GVIFD trustee elections

Wednesday, May 1 2019

On April 24, roughly 300 Gabriolans gathered at the fire hall to attend the Gabriola Volunteer Fire Department Annual General Meeting and to elect two fire board trustees. In 2018, only 17 people from the community turned out, and the increase in attendance this year was remarkable. Unfortunately, it was also the source of several problems that rendered the election and its results extremely questionable. 

To begin with, there was no mechanism to ascertain whether voters were indeed property owners on Gabriola. While property owners were asked to self-register at the door, there was no method of verifying their claim. Ballots were not distributed at this time, but much later during their meeting, when they were handed out to anyone who wanted one. Anyone, property owner or not, could have taken a ballot and voted. A system must be in place to verify that those who vote are property owners, and upon that verification a ballot should be handed to them.

Secondly, I can’t help but wonder whether a better system could be in place to nominate trustees before an election. Individuals interested in running as a trustee were simply nominated from the floor just minutes before the election, and quickly asked to share a few words about themselves before voting began. Why not create a deadline for nominations in advance of the AGM and give candidates a chance to answer a few questions in the Sounder like we do for all local elections? This would give voters a chance to get to know candidates and allow for real ballots to be prepared in advance—thus avoiding voters scribbling names on paper scraps.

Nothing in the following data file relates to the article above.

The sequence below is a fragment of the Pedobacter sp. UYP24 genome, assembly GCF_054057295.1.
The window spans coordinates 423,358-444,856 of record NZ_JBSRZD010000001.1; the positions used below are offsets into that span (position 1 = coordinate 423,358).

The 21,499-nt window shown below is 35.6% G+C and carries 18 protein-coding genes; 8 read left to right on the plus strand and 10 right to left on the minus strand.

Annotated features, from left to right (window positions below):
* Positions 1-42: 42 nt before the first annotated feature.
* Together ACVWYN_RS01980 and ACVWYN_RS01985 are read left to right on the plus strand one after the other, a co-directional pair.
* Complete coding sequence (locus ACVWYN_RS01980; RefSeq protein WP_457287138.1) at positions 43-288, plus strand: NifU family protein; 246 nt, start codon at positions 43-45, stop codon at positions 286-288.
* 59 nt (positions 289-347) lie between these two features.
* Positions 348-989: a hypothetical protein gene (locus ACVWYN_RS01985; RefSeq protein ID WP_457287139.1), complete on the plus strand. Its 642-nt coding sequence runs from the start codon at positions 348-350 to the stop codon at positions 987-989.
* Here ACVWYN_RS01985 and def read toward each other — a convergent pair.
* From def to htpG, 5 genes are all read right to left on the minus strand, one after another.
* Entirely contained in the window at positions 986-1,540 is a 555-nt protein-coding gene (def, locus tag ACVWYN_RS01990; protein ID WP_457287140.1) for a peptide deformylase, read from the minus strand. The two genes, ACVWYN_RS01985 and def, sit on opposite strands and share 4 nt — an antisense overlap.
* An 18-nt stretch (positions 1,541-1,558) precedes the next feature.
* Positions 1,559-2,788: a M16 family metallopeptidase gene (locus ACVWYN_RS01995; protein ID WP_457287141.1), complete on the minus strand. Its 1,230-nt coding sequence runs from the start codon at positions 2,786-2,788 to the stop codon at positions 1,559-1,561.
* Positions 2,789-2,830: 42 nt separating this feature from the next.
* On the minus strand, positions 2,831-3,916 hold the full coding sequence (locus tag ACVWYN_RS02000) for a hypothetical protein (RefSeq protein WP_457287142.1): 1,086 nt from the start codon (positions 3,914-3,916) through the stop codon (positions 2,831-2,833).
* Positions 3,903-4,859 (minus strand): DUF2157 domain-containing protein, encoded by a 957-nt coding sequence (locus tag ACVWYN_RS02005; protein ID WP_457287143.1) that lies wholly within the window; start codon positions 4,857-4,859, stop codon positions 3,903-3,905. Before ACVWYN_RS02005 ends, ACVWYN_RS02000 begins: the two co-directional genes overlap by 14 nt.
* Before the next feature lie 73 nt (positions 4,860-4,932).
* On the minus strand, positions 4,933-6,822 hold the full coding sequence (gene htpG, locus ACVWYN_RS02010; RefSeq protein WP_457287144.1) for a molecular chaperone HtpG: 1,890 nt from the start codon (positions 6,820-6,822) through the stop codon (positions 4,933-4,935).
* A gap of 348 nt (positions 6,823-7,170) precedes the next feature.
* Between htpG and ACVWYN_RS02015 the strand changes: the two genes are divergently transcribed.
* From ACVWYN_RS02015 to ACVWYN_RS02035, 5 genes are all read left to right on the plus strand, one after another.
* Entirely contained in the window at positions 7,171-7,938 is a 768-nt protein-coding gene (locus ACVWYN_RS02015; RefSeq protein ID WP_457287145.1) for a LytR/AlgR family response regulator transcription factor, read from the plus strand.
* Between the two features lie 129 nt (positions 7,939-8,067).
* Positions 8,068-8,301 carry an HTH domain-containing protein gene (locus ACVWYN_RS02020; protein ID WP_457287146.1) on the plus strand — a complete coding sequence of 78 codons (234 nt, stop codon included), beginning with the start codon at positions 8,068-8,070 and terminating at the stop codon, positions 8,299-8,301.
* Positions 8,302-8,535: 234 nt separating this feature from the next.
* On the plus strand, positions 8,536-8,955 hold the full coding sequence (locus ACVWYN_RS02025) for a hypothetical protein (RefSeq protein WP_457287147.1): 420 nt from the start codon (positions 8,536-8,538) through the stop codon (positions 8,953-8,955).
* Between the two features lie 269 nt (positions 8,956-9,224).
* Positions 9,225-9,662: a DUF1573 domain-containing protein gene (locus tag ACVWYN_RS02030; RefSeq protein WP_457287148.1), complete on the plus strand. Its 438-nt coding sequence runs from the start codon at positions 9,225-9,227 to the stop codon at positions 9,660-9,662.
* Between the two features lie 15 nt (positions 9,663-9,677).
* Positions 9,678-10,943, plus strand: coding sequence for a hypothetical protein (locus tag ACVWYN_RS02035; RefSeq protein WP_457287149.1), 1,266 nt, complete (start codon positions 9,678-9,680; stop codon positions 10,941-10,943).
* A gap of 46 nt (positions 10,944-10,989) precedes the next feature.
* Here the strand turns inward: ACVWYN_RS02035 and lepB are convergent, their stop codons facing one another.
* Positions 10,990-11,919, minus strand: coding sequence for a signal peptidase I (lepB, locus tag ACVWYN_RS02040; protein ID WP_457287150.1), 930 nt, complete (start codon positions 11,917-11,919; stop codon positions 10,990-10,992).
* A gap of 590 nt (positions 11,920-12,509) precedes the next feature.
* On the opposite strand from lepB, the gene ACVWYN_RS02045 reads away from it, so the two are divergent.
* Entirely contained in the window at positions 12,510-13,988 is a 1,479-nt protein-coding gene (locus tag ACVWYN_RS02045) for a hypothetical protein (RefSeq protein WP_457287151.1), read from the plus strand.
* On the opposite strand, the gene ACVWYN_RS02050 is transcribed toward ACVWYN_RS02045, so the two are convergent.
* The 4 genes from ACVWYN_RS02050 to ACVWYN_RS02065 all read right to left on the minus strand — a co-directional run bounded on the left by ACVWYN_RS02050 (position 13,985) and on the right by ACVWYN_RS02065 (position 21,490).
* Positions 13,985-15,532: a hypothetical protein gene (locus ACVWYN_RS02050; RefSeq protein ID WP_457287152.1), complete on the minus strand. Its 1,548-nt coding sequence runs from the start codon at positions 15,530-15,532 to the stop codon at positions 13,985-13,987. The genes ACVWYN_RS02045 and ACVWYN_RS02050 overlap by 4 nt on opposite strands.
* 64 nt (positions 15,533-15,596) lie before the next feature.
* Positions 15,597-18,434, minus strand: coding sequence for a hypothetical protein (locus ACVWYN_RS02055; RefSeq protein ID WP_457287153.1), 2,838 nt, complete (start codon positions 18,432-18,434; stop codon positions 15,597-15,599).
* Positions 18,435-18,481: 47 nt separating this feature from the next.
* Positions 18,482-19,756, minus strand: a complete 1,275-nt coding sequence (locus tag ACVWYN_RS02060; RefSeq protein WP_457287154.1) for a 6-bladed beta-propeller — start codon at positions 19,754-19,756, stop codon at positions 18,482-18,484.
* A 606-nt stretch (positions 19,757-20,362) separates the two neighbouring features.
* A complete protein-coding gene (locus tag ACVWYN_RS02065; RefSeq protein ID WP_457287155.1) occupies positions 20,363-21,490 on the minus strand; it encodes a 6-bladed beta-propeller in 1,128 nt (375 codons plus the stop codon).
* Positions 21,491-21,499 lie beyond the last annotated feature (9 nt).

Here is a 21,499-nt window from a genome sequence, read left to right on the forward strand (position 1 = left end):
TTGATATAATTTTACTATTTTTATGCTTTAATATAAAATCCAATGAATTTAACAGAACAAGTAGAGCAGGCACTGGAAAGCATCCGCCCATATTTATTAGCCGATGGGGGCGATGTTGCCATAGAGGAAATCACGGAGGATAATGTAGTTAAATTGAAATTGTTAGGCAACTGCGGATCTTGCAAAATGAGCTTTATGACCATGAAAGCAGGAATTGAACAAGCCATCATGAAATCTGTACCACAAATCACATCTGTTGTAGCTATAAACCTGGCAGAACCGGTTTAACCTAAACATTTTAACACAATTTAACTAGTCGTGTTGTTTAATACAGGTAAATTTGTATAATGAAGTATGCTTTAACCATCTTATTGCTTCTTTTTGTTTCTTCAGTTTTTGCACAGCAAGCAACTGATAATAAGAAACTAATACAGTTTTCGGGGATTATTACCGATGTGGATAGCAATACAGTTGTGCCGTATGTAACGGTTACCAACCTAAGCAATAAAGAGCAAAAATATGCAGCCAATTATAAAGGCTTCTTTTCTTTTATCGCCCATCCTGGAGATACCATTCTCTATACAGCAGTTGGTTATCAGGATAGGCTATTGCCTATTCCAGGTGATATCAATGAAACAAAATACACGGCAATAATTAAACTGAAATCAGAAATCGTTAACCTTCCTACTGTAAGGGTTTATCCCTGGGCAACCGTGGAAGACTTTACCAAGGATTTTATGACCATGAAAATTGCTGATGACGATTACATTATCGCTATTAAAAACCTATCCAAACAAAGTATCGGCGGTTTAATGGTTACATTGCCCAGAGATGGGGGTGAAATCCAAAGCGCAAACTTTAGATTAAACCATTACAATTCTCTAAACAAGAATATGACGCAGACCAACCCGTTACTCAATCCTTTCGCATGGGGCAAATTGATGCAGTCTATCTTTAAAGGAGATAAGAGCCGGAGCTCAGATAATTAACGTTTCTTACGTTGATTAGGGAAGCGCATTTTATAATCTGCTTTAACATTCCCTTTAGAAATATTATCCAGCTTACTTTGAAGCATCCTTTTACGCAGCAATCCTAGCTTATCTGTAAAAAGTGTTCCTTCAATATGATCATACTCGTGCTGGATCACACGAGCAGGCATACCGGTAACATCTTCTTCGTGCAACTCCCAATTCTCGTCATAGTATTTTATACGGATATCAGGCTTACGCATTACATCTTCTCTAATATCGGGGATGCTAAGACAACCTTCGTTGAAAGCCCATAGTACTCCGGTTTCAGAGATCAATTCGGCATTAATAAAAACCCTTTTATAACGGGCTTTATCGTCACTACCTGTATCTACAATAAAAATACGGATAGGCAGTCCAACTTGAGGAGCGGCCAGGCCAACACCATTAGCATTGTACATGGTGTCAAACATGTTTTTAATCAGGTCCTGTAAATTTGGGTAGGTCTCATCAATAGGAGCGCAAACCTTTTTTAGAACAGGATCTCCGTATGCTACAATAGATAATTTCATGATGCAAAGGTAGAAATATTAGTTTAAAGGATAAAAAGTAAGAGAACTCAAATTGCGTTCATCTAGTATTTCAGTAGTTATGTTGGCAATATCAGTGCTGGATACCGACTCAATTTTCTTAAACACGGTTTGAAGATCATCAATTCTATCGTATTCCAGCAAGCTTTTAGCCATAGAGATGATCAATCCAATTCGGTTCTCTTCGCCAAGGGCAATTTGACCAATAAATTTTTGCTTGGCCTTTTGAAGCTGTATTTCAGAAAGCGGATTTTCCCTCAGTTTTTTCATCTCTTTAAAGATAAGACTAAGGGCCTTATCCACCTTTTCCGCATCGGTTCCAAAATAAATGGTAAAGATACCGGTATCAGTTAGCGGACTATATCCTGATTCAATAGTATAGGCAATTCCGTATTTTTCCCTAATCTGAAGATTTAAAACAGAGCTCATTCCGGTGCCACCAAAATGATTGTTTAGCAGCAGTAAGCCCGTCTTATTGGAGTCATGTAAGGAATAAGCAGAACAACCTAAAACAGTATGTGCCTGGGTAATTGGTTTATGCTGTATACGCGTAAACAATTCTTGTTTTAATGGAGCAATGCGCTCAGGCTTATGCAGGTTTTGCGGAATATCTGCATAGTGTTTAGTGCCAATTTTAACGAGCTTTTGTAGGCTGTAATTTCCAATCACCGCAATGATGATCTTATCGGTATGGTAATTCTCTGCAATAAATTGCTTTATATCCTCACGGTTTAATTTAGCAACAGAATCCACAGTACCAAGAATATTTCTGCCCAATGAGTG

Thirdly, the process of turning in ballots was extremely chaotic, with people unsure where to turn them in, and when. The boxes holding the ballots should be in a clear place and should not roam around a room like a collection box. I was participating in the counting of ballots and I witnessed ballots being returned to the back room where the counting of ballots had already begun and after polls had closed. These late ballots were accepted.

Fourthly, there should be clear regulations in place regarding who is allowed to count ballots and how they should be counted and re-counted. Only those with an understanding of the process should be allowed to take part in counting ballots (under supervision of someone trained in such processes), and everything should be clear, reliable and transparent so that it may be open to audits if necessary. It was unclear who was the official presiding officer, and most certainly he/she was not always present during the counting of ballots.

Fifthly, the way results were announced - with only the names of the two elected candidates shared with the public - was nonsensical and completely unjustifiable. In any democratic election, voters have the right to be given information about the voting outcome, including information about how many votes each candidate received. The sharing - or more like, lack of sharing - of results smacked of the kind of secrecy sadly typical of a fourth world country.  

While it is understandable that a large turnout might have caused some organizational challenges, clear bylaws and clear processes need to be in place before any election - processes that are driven by fairness, reliability and transparency in the name of democracy - to make elections fair. And fair elections will keep community members engaged and solidify their trust in institutions. 

It might seem too onerous to generate a fair, transparent and well-organized election process, but the reality is that no work needs to be done from scratch. The BC Ministry of Local Governments has already developed procedures for local improvement district elections and following such recommendations would solve most of the problems identified in this letter. 

While I have no doubt whatsoever that Gabriolans trust, and are truly proud of their volunteer fire fighters, it is necessary that future trustee elections be effective, transparent and ultimately democratic. The benefit of doing so will ensure trust in the governance of our fire department. The cost of not doing so will be more AGMs attended by less than 20 people. 

~ April Vannini